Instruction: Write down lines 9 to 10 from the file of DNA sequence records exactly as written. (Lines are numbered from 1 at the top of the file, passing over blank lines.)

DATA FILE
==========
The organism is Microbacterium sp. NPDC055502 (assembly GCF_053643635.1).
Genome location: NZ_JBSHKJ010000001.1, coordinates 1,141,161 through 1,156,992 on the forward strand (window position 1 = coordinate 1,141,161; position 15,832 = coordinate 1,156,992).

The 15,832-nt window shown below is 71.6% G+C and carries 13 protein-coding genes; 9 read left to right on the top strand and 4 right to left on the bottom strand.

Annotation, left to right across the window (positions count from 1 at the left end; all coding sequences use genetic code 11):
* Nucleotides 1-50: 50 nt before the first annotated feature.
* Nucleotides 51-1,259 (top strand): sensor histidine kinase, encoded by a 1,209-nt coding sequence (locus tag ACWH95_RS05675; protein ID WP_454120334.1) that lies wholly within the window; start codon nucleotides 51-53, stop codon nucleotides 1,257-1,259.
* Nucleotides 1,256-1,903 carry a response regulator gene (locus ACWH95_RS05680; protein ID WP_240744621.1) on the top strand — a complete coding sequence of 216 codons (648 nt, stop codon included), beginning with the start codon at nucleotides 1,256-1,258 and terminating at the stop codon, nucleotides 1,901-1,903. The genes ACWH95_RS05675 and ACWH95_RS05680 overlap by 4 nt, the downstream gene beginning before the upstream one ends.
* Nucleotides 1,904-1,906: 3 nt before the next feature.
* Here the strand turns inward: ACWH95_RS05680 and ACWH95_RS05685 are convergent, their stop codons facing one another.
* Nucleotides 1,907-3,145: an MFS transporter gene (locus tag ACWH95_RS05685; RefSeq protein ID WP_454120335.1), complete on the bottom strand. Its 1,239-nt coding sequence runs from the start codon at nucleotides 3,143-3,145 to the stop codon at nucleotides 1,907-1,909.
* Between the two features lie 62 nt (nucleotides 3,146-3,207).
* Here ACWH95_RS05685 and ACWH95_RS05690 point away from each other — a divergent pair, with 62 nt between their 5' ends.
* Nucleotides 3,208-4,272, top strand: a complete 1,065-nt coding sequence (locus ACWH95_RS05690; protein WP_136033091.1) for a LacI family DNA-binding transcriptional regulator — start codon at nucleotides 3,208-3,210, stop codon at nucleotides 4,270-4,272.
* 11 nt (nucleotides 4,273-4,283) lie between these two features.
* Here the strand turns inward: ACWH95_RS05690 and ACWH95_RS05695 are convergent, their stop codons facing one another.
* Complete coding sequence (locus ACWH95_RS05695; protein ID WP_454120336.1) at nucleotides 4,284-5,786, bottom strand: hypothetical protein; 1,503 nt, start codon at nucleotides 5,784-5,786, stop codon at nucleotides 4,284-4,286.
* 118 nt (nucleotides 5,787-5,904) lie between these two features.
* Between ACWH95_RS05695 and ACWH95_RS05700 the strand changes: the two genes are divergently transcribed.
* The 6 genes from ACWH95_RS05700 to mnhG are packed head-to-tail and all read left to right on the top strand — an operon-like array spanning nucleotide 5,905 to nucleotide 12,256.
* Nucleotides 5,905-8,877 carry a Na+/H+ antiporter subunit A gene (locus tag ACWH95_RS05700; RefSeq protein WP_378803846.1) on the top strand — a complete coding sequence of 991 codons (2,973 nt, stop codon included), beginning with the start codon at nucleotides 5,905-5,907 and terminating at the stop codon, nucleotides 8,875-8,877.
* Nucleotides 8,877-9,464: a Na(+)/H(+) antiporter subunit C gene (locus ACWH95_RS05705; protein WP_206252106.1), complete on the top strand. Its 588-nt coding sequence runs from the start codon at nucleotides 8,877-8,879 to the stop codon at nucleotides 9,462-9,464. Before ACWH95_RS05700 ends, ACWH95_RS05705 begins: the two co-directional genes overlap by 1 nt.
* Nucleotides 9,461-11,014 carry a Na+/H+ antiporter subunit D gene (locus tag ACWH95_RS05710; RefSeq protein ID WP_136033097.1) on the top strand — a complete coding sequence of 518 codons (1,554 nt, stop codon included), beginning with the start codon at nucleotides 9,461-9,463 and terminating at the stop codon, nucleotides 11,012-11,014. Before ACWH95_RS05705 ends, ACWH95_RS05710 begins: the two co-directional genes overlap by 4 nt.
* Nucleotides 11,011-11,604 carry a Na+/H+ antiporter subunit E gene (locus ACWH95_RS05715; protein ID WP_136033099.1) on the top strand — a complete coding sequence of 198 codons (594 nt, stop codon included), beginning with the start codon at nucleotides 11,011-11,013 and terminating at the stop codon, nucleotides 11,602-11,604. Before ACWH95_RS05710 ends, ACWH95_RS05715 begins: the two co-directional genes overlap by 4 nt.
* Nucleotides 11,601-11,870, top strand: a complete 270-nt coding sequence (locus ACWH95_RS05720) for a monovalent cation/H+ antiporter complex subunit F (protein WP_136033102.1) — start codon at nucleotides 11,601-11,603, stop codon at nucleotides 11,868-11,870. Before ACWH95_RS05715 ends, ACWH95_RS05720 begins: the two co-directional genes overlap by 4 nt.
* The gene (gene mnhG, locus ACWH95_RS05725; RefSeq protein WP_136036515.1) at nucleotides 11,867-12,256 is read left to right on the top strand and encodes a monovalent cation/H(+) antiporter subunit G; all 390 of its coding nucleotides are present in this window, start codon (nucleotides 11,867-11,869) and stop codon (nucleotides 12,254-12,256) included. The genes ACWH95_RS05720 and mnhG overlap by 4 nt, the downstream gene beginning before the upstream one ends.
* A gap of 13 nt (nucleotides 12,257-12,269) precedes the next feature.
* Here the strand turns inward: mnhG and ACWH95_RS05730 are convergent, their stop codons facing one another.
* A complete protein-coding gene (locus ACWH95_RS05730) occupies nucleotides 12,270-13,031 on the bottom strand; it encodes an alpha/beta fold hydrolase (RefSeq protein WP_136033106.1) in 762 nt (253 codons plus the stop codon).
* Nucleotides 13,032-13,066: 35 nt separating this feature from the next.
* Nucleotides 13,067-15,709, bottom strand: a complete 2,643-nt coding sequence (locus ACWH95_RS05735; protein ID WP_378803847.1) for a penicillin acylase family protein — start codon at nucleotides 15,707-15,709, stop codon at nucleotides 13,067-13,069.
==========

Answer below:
* Here the strand turns inward: ACWH95_RS05680 and ACWH95_RS05685 are convergent, their stop codons facing one another.
* Nucleotides 1,907-3,145: an MFS transporter gene (locus tag ACWH95_RS05685; RefSeq protein ID WP_454120335.1), complete on the bottom strand. Its 1,239-nt coding sequence runs from the start codon at nucleotides 3,143-3,145 to the stop codon at nucleotides 1,907-1,909.